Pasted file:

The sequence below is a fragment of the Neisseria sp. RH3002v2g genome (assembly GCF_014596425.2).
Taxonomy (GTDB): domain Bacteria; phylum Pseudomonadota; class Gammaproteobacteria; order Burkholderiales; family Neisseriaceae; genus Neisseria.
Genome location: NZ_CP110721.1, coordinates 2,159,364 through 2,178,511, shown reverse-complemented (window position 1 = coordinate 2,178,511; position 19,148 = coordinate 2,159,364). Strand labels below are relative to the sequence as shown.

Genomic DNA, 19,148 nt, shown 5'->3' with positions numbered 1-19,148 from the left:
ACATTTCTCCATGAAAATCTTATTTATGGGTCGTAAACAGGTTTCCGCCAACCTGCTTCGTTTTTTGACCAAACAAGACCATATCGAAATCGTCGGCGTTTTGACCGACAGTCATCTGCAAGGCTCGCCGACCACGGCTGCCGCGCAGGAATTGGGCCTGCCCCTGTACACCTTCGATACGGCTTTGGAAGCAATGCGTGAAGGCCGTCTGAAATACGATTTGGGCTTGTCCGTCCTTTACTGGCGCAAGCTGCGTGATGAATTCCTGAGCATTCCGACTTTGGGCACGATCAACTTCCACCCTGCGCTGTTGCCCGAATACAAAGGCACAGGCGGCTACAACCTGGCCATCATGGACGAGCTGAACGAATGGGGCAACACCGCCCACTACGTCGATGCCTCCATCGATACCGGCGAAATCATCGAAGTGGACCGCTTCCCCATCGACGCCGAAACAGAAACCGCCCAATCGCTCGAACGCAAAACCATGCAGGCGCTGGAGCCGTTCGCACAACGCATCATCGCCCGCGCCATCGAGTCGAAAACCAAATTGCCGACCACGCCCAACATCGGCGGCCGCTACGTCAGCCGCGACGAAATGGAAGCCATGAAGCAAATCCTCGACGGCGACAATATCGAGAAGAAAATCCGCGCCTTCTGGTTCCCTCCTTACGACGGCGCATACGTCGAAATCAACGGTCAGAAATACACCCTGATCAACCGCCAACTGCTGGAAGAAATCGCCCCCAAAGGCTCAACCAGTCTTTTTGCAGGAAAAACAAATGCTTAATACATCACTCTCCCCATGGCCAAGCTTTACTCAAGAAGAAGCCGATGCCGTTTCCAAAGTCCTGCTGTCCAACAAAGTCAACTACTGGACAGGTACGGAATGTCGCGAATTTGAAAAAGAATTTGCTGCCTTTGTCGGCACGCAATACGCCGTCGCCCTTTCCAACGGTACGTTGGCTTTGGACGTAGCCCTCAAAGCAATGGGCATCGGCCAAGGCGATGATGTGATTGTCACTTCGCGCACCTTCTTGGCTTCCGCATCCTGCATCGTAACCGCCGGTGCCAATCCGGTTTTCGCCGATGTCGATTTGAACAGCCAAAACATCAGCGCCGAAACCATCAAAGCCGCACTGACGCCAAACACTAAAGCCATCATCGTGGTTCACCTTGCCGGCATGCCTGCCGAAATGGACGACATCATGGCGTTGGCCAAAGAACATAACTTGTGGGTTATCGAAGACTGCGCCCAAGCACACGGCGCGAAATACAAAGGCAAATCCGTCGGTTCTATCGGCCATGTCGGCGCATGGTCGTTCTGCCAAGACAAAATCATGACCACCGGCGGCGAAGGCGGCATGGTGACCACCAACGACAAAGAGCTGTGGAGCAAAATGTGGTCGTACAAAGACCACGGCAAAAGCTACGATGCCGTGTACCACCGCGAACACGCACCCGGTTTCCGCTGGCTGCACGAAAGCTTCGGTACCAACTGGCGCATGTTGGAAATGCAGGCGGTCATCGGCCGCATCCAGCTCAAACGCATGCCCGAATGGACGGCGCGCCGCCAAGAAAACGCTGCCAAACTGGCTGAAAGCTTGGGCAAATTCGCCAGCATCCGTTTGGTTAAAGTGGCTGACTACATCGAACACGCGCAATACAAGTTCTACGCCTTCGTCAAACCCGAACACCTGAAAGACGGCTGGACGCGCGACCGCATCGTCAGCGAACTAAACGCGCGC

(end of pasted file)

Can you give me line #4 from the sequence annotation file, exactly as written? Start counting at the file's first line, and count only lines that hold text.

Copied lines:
Genomic DNA, 19,148 nt, shown 5'->3' with positions numbered 1-19,148 from the left: